CoatingsPro Magazine

JAN 2019

CoatingsPro offers an in-depth look at coatings based on case studies, successful business operation, new products, industry news, and the safe and profitable use of coatings and equipment.

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Page 85 of 108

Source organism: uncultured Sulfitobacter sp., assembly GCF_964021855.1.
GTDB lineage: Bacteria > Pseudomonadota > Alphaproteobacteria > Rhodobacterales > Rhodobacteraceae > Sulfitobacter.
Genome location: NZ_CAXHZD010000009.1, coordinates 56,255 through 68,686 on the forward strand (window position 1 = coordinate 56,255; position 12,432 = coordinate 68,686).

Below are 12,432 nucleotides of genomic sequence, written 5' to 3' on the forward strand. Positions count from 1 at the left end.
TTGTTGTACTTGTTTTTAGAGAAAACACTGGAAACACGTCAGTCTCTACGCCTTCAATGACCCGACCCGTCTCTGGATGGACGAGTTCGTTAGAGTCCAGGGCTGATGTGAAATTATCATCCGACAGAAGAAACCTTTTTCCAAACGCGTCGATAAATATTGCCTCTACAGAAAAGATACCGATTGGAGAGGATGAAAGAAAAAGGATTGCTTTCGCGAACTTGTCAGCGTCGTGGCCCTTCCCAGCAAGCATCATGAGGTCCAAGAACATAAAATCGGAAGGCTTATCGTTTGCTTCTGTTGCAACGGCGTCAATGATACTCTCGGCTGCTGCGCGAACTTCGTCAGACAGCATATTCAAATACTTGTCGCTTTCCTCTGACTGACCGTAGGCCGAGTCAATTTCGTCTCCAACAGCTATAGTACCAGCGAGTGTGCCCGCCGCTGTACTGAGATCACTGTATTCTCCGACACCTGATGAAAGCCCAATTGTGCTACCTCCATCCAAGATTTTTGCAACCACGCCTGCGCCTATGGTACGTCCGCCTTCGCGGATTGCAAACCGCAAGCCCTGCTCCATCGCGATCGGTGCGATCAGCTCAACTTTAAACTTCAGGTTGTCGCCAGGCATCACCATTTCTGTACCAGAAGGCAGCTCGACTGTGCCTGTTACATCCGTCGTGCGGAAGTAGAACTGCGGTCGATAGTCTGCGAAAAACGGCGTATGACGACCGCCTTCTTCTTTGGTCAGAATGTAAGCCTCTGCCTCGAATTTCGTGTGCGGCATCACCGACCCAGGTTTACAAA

COATINGSPRO JANUARY 2019 85 water treatment tanks, but that recom- mendation was not contained in the latest version published before the start of this project. e chosen system was approved by NSF Standard 61, which listed in the product data sheet two coats at a dry film thickness of 5 to 8 mils (127.0–203.2 microns) per coat, not the three coats as required by the specification. Abrasive blast cleaning of the steel equipment began in the middle of spring and was completed about three weeks later. According to the inspection data, the actual abrasive blast cleaning was performed on 10 separate days over the three-week period. In general, the abrasive blast cleaning started in the morning and continued until mid or late afternoon. Application of the primer was performed for an hour or two after abrasive blast cleaning opera- tions were completed. According to weather data from the local area, the temperature was between 57 °F and 88 °F (13.9–31.1 °C) during any of the days that abrasive blast cleaning and paint- ing was performed on the clarifier. No precipitation was reported in the area on the first nine days; light precipita- tion was reported on the 10th day, but it occurred several hours after the coating application was completed. e steel equipment was installed in the clarifier in the early summer of the same year. e water in the clari- fier is highly alkaline and, according to personnel at the treatment plant, typically ran between pH 10.5 to 11.5. e clarifier was drained in the late summer so that miscellaneous touch-up painting could be performed, and it was then drained again in the spring of the following year so that repairs could be made. No blistering of the coating was noticed either time the clarifier was drained. e clarifier was again drained in the fall three years after it was originally put in service. At that time, blistering of the coating was observed and reported for the first time. e original coating applicator was notified of the problem and contacted an independent coating failure investi- gation firm to determine the cause of the blistering. Site Investigation A visit was made to the site in the late winter approximately one year after the blisters were first noticed. ere was intermittent mixed rain and snow precipitation at the time of the visit. e condition of the coating on the internal steel mechanisms of the clari- fier was accessed from the clarifier floor and from a step ladder. e troughs were not closely accessed, but the condition could be observed from the floor and from the top of the clarifier. e carbon steel in the immersion areas was covered with a white coating. Most of the blisters had cracked. Rust was eminating from the areas, and the underlying steel was covered in black and red corrosion products. No blistering was observed above the waterline. Blistering Clarifier Coating System

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